21 Nov Chinese Workers and the Legal System: Bridging the Gap in Representation
In 2007, the Chinese authorities issued the Labour Contract Law to grant new legal protections to workers and the Labour Dispute Mediation and Arbitration Law to make it easier for them to enforce their rights through litigation. In the decade that followed, Chinese workers have increasingly turned to labour arbitration and courts in the hope of resolving their grievances. But how do they fare in this process? Are they able to find legal representation? In China, as elsewhere, a significant ‘representation gap’ exists between workers’ legal needs and the available legal services.
A new report that I authored, Who Will Represent China’s Workers? Lawyers, Legal Aid, and the Enforcement of Labour Rights, takes an in-depth look at the landscape of enforcing worker rights in China, with a particular focus on trends in labour rights litigation and the availability of legal representation. The report draws on over one hundred interviews, observations from litigation proceedings, and an extensive review of published and unpublished written materials. The executive summary lists seven ‘key findings’, including that the number and diversity of labour disputes is rising; mediation has become the predominant means of resolving labour disputes; workers are often unsuccessful in litigation; and represented workers achieve better outcomes in litigation.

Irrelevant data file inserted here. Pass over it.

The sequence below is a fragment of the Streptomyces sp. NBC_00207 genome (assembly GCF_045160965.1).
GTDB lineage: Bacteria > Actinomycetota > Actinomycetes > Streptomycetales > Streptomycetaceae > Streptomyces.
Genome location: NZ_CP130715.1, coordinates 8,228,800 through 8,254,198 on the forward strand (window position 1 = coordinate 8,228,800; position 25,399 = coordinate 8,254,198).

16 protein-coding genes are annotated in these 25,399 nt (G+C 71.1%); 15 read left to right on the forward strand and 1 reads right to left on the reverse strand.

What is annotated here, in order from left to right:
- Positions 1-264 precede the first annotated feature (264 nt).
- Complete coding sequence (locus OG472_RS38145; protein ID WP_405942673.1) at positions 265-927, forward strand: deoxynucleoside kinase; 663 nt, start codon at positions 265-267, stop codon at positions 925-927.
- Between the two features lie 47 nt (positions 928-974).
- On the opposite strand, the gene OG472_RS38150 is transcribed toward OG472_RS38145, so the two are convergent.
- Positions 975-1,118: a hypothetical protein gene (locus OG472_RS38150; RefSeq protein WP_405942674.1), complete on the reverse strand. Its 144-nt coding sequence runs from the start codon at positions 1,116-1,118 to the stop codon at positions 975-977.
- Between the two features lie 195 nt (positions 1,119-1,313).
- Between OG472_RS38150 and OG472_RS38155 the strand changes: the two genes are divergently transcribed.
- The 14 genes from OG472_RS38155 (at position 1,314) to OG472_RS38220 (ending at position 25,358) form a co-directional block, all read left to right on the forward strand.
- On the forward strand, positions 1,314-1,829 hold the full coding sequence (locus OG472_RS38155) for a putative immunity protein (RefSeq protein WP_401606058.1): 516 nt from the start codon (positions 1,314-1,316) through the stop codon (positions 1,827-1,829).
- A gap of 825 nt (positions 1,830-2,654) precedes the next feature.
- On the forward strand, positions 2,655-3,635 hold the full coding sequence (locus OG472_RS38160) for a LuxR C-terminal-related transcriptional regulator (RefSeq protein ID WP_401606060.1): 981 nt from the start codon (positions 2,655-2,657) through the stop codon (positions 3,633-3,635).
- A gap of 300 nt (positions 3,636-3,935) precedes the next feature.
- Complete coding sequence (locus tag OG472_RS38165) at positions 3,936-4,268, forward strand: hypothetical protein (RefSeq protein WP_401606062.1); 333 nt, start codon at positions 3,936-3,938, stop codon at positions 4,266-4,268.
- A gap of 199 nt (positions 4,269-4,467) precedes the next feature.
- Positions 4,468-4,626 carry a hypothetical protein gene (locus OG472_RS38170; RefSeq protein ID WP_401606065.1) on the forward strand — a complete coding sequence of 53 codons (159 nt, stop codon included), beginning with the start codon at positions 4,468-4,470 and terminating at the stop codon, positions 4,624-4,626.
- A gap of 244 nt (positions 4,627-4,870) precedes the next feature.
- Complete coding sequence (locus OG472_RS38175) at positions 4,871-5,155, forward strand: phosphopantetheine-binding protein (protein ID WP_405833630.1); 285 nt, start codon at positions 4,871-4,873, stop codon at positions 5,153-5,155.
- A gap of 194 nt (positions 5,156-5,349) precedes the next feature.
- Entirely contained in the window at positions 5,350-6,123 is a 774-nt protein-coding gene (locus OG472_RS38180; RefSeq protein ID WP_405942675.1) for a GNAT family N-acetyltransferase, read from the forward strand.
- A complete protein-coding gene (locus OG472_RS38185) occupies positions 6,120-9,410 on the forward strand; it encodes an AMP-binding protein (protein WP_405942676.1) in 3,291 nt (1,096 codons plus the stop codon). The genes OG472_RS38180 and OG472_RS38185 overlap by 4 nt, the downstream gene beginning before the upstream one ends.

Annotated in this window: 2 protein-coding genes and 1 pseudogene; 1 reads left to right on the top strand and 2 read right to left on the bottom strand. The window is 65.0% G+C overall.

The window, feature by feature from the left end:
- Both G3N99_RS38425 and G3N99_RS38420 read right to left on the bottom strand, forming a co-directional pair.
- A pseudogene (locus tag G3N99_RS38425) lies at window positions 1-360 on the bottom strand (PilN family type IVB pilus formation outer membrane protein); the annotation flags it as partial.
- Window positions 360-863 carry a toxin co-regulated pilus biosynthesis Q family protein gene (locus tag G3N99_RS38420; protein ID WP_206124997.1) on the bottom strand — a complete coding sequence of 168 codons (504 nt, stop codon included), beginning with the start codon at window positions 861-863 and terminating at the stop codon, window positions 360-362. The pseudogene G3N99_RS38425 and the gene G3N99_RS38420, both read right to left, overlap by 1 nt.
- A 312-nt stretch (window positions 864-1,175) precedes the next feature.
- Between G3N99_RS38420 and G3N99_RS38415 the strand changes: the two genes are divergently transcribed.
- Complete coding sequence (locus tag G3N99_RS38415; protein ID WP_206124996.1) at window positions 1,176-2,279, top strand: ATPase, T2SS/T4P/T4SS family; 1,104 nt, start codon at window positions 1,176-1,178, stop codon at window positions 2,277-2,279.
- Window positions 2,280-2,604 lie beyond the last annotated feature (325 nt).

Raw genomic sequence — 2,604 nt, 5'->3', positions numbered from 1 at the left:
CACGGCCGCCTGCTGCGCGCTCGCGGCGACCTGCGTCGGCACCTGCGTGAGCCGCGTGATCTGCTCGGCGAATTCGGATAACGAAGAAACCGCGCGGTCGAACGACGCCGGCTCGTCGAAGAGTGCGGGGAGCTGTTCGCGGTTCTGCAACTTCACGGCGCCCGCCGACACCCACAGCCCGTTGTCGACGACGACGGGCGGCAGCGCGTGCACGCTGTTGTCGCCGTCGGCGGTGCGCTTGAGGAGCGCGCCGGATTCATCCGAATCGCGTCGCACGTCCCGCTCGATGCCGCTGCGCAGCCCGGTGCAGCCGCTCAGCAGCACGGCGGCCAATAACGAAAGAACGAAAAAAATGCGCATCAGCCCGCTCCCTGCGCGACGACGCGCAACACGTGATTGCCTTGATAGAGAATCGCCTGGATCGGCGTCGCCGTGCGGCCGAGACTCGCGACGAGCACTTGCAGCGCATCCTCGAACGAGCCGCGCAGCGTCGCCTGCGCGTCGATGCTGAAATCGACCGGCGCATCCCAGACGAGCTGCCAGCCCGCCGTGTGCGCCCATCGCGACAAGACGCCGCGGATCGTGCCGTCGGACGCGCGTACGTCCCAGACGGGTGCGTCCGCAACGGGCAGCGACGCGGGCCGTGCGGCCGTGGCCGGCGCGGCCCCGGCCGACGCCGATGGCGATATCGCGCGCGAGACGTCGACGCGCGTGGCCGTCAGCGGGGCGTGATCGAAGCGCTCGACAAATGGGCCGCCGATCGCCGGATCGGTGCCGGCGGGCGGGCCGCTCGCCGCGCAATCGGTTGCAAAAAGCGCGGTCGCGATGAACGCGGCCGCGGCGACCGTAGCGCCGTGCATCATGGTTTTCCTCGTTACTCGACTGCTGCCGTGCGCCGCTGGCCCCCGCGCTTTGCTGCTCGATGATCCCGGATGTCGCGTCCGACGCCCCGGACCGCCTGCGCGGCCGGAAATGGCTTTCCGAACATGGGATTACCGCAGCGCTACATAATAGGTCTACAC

Finding competent legal representation to assist in the litigation process remains a challenge for workers, however. Due to economic and political considerations, private lawyers and law firms are reluctant to represent workers. ‘Barefoot lawyers’ have been essentially banned and labour NGOs are significantly constrained in the current political environment. More workers are represented each year by the government-sponsored legal aid system, which pays private lawyers a set stipend to handle cases regardless of the outcome. But many workers are still turned away and those who receive a lawyer are often dissatisfied with the quality of the representation.
In addition to describing the above trends, the report takes an initial step towards quantifying the representation gap and other aspects of labour litigation. In collaboration with the Chinese data analytics company Legal Miner, over thirty thousand publicly available court decisions were collected and then analysed to determine how many workers have a legal representative, the identity of these representatives (licensed lawyers versus other providers), and the average length of the court proceedings. A significant number of workers, roughly forty percent, had no legal representation in court. However, plaintiffs who make it all the way to court are only the tip of the iceberg in terms of workers who need legal assistance but are unable to obtain it.